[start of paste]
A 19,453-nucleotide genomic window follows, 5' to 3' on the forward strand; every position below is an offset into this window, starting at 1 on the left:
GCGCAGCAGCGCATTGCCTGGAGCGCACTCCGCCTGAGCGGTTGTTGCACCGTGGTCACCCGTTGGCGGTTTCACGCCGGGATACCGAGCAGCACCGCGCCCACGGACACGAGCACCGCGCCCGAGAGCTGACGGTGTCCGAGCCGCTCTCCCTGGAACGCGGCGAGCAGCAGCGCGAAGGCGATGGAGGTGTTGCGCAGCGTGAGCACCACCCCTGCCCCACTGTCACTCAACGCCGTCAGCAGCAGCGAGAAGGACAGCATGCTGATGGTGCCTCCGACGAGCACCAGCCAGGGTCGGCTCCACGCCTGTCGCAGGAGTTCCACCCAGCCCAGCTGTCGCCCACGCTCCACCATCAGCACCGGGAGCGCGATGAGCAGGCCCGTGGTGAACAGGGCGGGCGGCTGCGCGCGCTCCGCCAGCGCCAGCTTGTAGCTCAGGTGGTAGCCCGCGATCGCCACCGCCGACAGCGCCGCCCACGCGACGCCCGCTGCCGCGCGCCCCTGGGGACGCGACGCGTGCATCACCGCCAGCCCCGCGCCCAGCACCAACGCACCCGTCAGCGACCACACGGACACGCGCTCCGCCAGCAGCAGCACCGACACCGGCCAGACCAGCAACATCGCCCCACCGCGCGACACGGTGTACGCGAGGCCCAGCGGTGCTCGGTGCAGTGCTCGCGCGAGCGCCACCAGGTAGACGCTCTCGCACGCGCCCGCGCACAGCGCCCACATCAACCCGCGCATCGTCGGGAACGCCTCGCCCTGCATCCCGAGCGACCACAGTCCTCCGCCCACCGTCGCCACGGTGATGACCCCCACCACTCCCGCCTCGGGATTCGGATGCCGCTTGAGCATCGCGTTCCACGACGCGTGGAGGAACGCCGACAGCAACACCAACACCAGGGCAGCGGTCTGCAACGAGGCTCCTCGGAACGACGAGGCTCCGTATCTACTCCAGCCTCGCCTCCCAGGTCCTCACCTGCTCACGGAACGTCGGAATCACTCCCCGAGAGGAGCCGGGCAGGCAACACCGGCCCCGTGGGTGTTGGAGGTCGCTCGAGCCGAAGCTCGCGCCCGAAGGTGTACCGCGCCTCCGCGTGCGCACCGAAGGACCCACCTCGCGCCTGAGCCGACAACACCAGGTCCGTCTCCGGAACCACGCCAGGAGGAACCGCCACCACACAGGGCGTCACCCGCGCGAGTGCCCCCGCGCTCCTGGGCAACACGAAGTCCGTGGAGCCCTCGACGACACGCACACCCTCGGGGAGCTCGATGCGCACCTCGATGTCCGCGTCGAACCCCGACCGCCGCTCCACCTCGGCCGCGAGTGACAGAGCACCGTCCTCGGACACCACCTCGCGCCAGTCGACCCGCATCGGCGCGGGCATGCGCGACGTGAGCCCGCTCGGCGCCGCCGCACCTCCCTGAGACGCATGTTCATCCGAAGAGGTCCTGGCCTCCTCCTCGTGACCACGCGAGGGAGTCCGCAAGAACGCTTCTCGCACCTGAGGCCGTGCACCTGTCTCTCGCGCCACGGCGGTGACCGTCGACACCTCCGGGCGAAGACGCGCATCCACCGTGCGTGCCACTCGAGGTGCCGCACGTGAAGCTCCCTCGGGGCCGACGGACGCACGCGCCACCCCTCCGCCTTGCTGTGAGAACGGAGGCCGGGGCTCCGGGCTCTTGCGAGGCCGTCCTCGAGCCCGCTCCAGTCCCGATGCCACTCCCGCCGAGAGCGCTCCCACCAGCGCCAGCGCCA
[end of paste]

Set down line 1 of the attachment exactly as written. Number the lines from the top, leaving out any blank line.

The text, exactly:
A 19,453-nucleotide genomic window follows, 5' to 3' on the forward strand; every position below is an offset into this window, starting at 1 on the left: